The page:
A report issued by the Overseas Development Agency, an independent think tank based in London, governments are actively subsidising fossil fuel exploration to the tune of $88 billion a year. Without this money, it is argued, fossil fuel exploration would be uneconomic. One of the main problems is that once started, subsidies are very difficult to stop, and create an almost self-perpetuating system. Shillelagh Whitley elaborates on this problem and offers a plan of how to move forward from here.
Why do governments keep supporting fossil fuel exploration and exploitation?
Shelagh Whitley: That’s a very good question. I think the finding that we need to keep two thirds of fossil fuels in the ground to avoid dangerous climate change is a relatively new finding. This has been announced by the international agencies last year, and then repeated in the last few weeks by the intergovernmental panel on climate change. So, I think this knowledge is relatively new to governments and it is particularly new to the public. I don’t think they understand how important it is to not only stop using fossil fuels, but to stop looking for them.
Why didn’t the G20’s plans to end such subsidies happen?
Shelagh Whitley: The G20 pledged to phase out inefficient fossil fuel subsidies in 2009. And since that time there has been a relatively limited progress in subsidy reform. There’s been a reform in a couple of countries and in other countries the subsidies to fossil fuels have actually increased. So, what we find is that, although the G20 are saying that they are looking to address the climate change and move to the clean energy sources, and phase out the fossil fuel subsidy, they are actually doing the opposite with the subsidies increasing year on year.
Is this a global problem?
Shelagh Whitley: I do think there already is a global movement. There is hope for the new international agreement on climate change. I think what we see though is that countries are moving already, for multiple reasons. As you’ve mentioned at the beginning of the program, a number of these fossil fuel exploration and production activities are becoming less and less economic, for a number of reasons. In part, because the prices of the fuels are dropping. So, a lot of the exploration opportunities are no longer economically viable. But I think also countries really see the costs of using these high-carbon and high-polluting sources. We see huge amounts of air pollution in China and other countries. We also know that countries are experiencing the significant impacts of climate change. We see dangerous typhoons in the Philippines, typhoon Haiyan. We see the droughts that are happening at the US, in California. We see flooding in major cities, like the New York City. And I think the governments realize that the cost of climate change is too high, and also the impacts of pollution are too costly, and they need to look for alternatives. And they are each looking for these alternatives in their own way, I would say, whether there is a global international agreement or not.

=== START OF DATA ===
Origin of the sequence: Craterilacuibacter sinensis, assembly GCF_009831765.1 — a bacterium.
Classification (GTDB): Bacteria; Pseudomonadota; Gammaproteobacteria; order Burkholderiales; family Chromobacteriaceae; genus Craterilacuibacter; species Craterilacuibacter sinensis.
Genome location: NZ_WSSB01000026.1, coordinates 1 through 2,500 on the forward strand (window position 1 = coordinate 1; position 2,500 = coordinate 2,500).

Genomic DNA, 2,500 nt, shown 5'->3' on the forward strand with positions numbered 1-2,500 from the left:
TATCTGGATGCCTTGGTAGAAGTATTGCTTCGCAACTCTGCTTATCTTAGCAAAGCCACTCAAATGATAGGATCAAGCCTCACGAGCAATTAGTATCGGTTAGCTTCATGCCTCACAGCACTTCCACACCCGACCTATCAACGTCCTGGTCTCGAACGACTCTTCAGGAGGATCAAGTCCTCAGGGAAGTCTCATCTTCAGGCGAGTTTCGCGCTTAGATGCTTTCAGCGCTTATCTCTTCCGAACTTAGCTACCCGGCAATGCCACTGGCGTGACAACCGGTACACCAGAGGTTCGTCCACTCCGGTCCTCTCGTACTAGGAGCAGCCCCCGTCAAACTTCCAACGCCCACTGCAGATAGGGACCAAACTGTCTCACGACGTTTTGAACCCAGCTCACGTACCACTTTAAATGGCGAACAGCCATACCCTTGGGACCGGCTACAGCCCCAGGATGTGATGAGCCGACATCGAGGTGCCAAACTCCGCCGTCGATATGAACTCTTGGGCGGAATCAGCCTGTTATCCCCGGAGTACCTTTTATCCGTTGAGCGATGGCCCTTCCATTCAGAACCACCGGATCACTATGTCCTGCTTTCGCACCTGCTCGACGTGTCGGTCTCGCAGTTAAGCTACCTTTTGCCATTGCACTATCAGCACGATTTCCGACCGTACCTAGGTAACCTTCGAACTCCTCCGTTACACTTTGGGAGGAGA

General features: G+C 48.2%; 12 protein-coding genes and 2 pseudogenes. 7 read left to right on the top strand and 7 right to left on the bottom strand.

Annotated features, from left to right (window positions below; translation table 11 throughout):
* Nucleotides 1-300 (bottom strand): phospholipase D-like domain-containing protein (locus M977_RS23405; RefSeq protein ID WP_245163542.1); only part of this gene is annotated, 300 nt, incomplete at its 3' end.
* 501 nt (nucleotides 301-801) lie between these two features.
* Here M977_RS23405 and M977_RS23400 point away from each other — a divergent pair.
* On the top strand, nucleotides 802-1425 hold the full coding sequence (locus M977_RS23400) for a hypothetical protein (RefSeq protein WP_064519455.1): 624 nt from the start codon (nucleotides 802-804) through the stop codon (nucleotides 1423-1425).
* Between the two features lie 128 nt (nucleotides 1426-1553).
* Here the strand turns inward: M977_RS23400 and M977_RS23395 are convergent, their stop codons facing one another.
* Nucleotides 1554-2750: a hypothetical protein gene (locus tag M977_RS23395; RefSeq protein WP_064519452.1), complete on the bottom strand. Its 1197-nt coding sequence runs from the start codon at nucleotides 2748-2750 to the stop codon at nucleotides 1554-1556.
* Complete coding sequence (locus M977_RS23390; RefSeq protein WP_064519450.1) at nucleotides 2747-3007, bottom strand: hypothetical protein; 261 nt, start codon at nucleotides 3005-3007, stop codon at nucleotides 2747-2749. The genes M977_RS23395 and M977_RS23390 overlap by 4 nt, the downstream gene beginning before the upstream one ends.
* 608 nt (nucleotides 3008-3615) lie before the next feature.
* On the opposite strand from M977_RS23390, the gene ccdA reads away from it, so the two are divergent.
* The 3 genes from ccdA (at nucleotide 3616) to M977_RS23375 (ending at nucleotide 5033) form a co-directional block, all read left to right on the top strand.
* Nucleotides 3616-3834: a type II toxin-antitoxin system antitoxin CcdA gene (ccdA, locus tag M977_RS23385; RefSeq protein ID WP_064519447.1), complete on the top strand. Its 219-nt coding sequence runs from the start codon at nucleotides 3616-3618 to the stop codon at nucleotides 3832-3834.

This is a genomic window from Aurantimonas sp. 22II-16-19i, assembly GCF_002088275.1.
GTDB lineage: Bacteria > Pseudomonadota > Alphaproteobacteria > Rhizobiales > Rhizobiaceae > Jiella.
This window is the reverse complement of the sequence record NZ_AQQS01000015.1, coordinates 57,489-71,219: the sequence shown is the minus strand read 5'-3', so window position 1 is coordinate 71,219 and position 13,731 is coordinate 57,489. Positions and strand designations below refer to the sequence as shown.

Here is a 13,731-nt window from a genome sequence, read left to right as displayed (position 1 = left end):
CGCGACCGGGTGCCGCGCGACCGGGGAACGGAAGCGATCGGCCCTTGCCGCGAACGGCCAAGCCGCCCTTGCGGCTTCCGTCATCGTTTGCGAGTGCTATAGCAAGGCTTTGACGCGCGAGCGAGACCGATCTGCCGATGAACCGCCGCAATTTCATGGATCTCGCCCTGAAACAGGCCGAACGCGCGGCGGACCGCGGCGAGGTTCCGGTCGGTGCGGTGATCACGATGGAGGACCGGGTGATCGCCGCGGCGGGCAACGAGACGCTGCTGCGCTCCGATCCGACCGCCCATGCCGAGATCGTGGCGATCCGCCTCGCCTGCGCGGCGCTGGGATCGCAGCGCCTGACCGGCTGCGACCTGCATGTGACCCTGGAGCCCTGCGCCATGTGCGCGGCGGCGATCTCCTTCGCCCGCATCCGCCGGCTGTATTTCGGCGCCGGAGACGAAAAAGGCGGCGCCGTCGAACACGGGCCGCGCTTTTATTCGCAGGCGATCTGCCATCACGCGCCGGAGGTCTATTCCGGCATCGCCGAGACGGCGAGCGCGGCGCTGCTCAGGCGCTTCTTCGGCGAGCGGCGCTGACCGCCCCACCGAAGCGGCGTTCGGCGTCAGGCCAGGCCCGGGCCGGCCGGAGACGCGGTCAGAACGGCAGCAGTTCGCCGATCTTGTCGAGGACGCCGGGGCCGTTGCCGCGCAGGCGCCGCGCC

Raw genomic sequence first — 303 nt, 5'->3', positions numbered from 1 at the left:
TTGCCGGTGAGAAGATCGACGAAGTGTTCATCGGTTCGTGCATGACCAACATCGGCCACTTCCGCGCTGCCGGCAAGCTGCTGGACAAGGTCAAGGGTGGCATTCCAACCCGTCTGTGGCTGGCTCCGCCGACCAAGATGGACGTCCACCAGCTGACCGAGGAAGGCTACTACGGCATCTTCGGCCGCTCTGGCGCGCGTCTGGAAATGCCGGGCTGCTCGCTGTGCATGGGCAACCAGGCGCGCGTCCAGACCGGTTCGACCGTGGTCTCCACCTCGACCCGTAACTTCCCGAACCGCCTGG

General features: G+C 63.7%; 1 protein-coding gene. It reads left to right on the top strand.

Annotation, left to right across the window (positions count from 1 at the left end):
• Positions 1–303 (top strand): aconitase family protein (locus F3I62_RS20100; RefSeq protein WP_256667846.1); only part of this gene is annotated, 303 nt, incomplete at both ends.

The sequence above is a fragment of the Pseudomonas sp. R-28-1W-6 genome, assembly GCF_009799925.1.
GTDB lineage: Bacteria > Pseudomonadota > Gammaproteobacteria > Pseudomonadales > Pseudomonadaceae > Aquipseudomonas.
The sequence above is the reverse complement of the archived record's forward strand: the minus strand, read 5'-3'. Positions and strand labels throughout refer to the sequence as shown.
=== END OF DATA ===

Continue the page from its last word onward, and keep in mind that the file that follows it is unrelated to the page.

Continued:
Should governments create a stepped transitional system of weaning their countries off fossil fuels?
Shelagh Whitley: Yes, there already are organizations working on the subsidy reform toolkit. So, this is the information that can be provided to governments on how to engage in, as you say, a gradual process of subsidy reform, because that is what is needed. I think also, we will have the international meeting on climate change happening in Lima in a couple of weeks, and also the big meeting next year in Paris to agree a new international agreement. We think it is really important that subsidy phase out is part of this agreement. And so, we think there is actually a more pressing milestone, where resources and activities can be brought to bear on phasing out these subsidies.